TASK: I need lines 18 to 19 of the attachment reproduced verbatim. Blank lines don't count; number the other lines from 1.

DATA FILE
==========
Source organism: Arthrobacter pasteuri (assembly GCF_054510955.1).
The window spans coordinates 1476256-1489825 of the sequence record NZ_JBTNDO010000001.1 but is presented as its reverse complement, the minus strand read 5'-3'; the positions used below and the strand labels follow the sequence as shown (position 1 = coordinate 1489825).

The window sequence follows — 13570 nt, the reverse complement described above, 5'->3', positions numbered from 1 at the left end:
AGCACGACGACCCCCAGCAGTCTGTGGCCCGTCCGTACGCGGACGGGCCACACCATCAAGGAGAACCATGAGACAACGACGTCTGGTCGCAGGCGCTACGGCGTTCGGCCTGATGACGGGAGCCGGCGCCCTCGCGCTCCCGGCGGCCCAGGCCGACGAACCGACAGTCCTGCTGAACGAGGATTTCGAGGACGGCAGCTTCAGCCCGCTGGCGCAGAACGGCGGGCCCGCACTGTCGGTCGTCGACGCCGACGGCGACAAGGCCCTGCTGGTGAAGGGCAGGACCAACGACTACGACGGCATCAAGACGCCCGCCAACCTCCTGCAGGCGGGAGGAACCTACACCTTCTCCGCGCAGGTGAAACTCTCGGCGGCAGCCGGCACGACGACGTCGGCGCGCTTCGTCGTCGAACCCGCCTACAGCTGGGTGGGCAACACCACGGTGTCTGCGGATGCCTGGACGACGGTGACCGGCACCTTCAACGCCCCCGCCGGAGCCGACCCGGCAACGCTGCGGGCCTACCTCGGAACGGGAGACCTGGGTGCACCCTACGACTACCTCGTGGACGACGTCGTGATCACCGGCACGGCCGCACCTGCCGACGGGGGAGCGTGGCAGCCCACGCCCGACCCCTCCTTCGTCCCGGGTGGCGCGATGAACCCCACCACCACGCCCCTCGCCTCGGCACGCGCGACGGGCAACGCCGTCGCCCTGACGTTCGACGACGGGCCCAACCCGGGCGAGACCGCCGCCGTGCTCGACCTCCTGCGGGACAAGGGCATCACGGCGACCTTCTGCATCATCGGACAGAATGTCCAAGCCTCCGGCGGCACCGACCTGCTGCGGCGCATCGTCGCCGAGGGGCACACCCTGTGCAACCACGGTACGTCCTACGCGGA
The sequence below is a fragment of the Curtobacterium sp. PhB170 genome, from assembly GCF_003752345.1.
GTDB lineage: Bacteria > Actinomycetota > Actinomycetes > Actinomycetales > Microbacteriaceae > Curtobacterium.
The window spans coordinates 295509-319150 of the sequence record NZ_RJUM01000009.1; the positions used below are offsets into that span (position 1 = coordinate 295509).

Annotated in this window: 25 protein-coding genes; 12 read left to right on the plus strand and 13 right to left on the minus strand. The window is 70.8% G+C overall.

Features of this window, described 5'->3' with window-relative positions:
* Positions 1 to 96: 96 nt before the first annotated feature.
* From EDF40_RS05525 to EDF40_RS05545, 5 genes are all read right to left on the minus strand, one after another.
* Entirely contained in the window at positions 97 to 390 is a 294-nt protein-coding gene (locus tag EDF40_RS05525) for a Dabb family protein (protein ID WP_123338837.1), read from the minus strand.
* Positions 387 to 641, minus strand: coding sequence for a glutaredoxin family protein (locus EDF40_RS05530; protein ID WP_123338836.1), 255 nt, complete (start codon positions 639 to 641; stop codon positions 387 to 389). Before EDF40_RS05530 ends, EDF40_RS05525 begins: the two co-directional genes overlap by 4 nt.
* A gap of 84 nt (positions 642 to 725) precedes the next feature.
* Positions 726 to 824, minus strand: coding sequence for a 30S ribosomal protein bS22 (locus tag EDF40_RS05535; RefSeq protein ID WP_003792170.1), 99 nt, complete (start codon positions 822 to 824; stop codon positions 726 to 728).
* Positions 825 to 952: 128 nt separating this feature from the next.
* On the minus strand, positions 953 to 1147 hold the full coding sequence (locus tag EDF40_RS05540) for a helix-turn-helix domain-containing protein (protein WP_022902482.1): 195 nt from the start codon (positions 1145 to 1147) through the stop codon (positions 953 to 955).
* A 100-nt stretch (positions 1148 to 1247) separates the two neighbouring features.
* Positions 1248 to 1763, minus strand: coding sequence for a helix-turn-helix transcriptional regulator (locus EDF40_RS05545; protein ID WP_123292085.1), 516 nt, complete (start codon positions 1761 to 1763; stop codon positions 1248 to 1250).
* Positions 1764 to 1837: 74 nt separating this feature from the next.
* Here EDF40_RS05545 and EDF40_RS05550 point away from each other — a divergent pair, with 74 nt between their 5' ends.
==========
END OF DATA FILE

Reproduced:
* A 100-nt stretch (positions 1148 to 1247) separates the two neighbouring features.
* Positions 1248 to 1763, minus strand: coding sequence for a helix-turn-helix transcriptional regulator (locus EDF40_RS05545; protein ID WP_123292085.1), 516 nt, complete (start codon positions 1761 to 1763; stop codon positions 1248 to 1250).